California Prepares To Boost Hospital Surge Capacity

 In this handout released by the U.S. Navy, Sailors assigned to the hospital ship USNS Mercy (T-AH 19) treat the first patient from Los Angeles medical facilities March 29.
Photo credit U.S. Navy via Getty Images
By KCBS All News 106.9FM and 740AM

The COVID-19 pandemic is all about numbers, many of them staggering. For Governor Gavin Newsom, there’s one number in particular that he is watching closely.

“Seven hundred seventy four,” declared Newsom during his Wednesday news conference, “that’s the number of individuals in the state of California that are in ICU beds.”

He said the daily count of patients in intensive care units, which has been increasing during the coronavirus outbreak, is extremely important.

“That’s the number that I wake up to that I’m most focused as the governor of California,” said Newsom, “the number of people in ICU and the number of people hospitalized in the state of California — those numbers represent our most urgent need in terms of keeping people alive.”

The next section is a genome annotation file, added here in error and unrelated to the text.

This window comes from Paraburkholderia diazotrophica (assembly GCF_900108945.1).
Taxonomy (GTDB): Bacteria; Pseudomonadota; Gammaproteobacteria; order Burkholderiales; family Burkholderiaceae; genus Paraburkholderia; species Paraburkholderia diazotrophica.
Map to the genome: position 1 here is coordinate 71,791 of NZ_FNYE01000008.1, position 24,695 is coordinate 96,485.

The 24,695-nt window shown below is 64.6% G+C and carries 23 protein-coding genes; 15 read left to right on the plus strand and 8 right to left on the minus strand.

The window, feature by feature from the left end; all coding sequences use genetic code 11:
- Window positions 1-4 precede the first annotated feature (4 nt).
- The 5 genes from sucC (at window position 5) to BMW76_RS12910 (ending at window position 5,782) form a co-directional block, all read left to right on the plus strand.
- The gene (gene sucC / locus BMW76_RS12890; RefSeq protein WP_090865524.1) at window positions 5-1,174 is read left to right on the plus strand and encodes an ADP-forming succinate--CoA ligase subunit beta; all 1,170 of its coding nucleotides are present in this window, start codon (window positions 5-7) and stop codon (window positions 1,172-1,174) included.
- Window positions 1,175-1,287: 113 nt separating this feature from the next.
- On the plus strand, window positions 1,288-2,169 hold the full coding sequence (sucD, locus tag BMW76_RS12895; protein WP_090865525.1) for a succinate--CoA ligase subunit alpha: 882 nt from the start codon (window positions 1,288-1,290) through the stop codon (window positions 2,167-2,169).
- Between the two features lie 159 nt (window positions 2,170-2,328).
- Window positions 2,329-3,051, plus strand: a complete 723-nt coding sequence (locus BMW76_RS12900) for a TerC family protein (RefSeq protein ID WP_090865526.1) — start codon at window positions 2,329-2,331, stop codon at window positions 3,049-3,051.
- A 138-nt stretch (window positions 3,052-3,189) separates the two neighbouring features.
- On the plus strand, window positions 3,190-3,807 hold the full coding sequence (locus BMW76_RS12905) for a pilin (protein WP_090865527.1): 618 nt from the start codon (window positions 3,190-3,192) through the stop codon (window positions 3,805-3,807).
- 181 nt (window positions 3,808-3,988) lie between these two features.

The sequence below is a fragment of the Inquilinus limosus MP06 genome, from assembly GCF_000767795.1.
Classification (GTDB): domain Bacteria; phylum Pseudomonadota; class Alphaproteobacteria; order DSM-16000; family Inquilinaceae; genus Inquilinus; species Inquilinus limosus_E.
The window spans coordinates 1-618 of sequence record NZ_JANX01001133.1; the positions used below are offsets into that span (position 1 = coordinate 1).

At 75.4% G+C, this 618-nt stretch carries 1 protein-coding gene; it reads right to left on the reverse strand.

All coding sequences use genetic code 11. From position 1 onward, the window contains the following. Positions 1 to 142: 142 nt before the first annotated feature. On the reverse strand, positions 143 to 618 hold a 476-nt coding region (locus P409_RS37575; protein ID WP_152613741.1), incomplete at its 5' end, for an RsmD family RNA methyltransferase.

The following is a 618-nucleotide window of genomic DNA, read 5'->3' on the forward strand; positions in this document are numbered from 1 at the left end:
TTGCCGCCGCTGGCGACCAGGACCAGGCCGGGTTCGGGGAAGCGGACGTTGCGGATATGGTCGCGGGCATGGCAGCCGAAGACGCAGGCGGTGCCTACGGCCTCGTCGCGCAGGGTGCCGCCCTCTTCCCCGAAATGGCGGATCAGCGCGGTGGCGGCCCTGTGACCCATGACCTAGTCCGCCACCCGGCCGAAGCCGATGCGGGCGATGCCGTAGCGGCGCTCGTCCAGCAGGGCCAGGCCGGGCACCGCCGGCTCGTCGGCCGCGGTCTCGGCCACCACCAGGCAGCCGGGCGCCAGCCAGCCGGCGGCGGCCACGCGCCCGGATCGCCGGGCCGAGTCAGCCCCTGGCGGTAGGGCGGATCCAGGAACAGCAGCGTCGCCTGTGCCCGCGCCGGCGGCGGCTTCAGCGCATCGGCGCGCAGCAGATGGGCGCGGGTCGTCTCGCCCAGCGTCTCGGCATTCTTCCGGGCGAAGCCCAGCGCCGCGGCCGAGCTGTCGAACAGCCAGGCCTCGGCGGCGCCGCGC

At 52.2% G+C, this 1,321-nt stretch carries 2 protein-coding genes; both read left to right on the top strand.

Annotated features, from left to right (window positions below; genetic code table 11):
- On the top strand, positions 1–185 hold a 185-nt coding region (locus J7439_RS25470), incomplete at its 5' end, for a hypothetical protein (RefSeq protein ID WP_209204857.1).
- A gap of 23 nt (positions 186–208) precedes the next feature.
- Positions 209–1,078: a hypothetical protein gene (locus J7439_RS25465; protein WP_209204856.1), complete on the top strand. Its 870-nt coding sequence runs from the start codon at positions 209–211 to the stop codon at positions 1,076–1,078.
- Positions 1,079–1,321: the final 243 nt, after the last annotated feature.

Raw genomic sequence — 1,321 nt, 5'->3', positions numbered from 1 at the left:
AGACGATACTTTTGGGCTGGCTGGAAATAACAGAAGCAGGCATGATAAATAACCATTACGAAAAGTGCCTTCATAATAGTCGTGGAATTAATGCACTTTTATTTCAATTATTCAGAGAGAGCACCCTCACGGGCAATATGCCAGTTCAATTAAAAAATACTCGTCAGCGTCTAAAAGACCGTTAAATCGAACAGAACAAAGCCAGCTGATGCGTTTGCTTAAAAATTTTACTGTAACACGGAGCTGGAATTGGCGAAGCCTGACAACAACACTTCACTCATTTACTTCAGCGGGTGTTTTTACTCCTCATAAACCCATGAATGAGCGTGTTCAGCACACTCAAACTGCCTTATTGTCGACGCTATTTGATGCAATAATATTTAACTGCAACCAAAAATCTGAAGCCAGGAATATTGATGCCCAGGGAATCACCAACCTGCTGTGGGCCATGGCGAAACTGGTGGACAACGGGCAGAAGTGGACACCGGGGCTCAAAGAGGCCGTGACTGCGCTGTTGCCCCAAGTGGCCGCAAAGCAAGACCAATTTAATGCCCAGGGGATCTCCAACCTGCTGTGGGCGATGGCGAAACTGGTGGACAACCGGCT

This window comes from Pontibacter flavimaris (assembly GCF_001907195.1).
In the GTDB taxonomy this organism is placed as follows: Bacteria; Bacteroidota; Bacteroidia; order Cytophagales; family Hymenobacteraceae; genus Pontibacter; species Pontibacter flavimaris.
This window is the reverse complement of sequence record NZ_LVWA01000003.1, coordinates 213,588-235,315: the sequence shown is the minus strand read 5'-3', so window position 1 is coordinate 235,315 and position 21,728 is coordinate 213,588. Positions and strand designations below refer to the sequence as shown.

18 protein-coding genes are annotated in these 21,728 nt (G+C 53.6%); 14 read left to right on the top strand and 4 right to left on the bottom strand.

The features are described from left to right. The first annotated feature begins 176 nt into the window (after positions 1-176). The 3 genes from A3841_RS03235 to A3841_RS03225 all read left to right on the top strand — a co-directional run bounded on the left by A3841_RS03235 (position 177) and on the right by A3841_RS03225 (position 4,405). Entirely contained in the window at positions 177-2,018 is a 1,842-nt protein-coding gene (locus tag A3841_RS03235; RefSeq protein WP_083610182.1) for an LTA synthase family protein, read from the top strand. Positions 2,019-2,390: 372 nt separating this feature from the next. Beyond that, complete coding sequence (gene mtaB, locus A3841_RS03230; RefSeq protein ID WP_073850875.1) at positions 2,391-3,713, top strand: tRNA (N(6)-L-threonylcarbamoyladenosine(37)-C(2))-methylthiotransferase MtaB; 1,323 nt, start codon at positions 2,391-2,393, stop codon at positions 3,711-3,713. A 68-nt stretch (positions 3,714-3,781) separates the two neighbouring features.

The numbers are a metric that helps officials determine how and where the medical supplies may be needed.

Newsom and state health officials are comparing the real-time patient data with what’s been predicted to try to get a grasp on when the peak might be coming.

“Hospitalizations to ICUs are running at almost 42%,” said Newsom, “if we extrapolate that out, we’ll exceed that Phase 1 surge capacity of 50,000 somewhere in the middle part of May.”

That doesn’t mean the state has reached its peak, it means California has reached Phase 2 surge capacity, which would call for 30,000 more ventilators.

“The good news is that we have time, and that’s why it’s incumbent on all of us to utilize this time thoughtfully and judiciously,” said Newsom, “continue to practice safe physical distancing.”